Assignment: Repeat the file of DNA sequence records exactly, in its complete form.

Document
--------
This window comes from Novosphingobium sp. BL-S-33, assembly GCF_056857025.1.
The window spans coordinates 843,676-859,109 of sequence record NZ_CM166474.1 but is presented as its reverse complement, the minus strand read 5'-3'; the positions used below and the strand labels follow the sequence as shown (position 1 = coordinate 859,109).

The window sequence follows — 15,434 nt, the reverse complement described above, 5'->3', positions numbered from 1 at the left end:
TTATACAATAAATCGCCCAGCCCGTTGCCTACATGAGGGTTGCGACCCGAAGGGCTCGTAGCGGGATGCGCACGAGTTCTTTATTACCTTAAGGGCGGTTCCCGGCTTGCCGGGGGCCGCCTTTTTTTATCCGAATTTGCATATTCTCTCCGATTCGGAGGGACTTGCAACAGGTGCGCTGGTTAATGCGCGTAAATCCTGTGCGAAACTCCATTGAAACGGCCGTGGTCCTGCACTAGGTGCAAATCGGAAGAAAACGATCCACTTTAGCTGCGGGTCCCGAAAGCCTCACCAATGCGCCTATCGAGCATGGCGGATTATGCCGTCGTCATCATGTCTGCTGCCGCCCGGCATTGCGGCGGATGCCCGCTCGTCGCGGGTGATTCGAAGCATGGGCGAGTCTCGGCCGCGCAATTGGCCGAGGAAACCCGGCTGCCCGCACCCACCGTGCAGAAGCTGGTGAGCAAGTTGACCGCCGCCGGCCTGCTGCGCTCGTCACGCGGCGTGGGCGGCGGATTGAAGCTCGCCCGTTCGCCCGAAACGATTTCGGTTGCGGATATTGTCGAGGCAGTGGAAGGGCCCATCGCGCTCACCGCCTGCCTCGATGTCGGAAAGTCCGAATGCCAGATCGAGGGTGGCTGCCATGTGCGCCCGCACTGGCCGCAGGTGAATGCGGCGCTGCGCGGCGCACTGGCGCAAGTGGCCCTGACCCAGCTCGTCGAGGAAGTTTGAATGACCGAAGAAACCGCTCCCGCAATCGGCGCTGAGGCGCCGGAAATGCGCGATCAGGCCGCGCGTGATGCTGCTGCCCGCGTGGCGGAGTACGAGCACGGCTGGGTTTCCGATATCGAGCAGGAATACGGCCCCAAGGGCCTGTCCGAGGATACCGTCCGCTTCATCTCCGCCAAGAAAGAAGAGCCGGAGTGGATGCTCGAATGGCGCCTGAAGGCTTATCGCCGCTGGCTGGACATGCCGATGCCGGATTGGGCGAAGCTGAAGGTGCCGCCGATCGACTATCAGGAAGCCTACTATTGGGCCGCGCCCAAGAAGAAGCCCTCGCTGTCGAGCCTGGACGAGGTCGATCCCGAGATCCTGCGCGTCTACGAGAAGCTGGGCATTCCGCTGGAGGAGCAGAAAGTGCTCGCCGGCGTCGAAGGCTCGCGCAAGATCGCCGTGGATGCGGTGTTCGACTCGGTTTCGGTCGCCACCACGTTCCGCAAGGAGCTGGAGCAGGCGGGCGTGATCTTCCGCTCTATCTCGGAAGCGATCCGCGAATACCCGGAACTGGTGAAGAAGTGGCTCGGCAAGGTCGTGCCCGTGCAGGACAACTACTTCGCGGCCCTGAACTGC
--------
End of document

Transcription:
This window comes from Novosphingobium sp. BL-S-33, assembly GCF_056857025.1.
The window spans coordinates 843,676-859,109 of sequence record NZ_CM166474.1 but is presented as its reverse complement, the minus strand read 5'-3'; the positions used below and the strand labels follow the sequence as shown (position 1 = coordinate 859,109).

The window sequence follows — 15,434 nt, the reverse complement described above, 5'->3', positions numbered from 1 at the left end:
TTATACAATAAATCGCCCAGCCCGTTGCCTACATGAGGGTTGCGACCCGAAGGGCTCGTAGCGGGATGCGCACGAGTTCTTTATTACCTTAAGGGCGGTTCCCGGCTTGCCGGGGGCCGCCTTTTTTTATCCGAATTTGCATATTCTCTCCGATTCGGAGGGACTTGCAACAGGTGCGCTGGTTAATGCGCGTAAATCCTGTGCGAAACTCCATTGAAACGGCCGTGGTCCTGCACTAGGTGCAAATCGGAAGAAAACGATCCACTTTAGCTGCGGGTCCCGAAAGCCTCACCAATGCGCCTATCGAGCATGGCGGATTATGCCGTCGTCATCATGTCTGCTGCCGCCCGGCATTGCGGCGGATGCCCGCTCGTCGCGGGTGATTCGAAGCATGGGCGAGTCTCGGCCGCGCAATTGGCCGAGGAAACCCGGCTGCCCGCACCCACCGTGCAGAAGCTGGTGAGCAAGTTGACCGCCGCCGGCCTGCTGCGCTCGTCACGCGGCGTGGGCGGCGGATTGAAGCTCGCCCGTTCGCCCGAAACGATTTCGGTTGCGGATATTGTCGAGGCAGTGGAAGGGCCCATCGCGCTCACCGCCTGCCTCGATGTCGGAAAGTCCGAATGCCAGATCGAGGGTGGCTGCCATGTGCGCCCGCACTGGCCGCAGGTGAATGCGGCGCTGCGCGGCGCACTGGCGCAAGTGGCCCTGACCCAGCTCGTCGAGGAAGTTTGAATGACCGAAGAAACCGCTCCCGCAATCGGCGCTGAGGCGCCGGAAATGCGCGATCAGGCCGCGCGTGATGCTGCTGCCCGCGTGGCGGAGTACGAGCACGGCTGGGTTTCCGATATCGAGCAGGAATACGGCCCCAAGGGCCTGTCCGAGGATACCGTCCGCTTCATCTCCGCCAAGAAAGAAGAGCCGGAGTGGATGCTCGAATGGCGCCTGAAGGCTTATCGCCGCTGGCTGGACATGCCGATGCCGGATTGGGCGAAGCTGAAGGTGCCGCCGATCGACTATCAGGAAGCCTACTATTGGGCCGCGCCCAAGAAGAAGCCCTCGCTGTCGAGCCTGGACGAGGTCGATCCCGAGATCCTGCGCGTCTACGAGAAGCTGGGCATTCCGCTGGAGGAGCAGAAAGTGCTCGCCGGCGTCGAAGGCTCGCGCAAGATCGCCGTGGATGCGGTGTTCGACTCGGTTTCGGTCGCCACCACGTTCCGCAAGGAGCTGGAGCAGGCGGGCGTGATCTTCCGCTCTATCTCGGAAGCGATCCGCGAATACCCGGAACTGGTGAAGAAGTGGCTCGGCAAGGTCGTGCCCGTGCAGGACAACTACTTCGCGGCCCTGAACTGC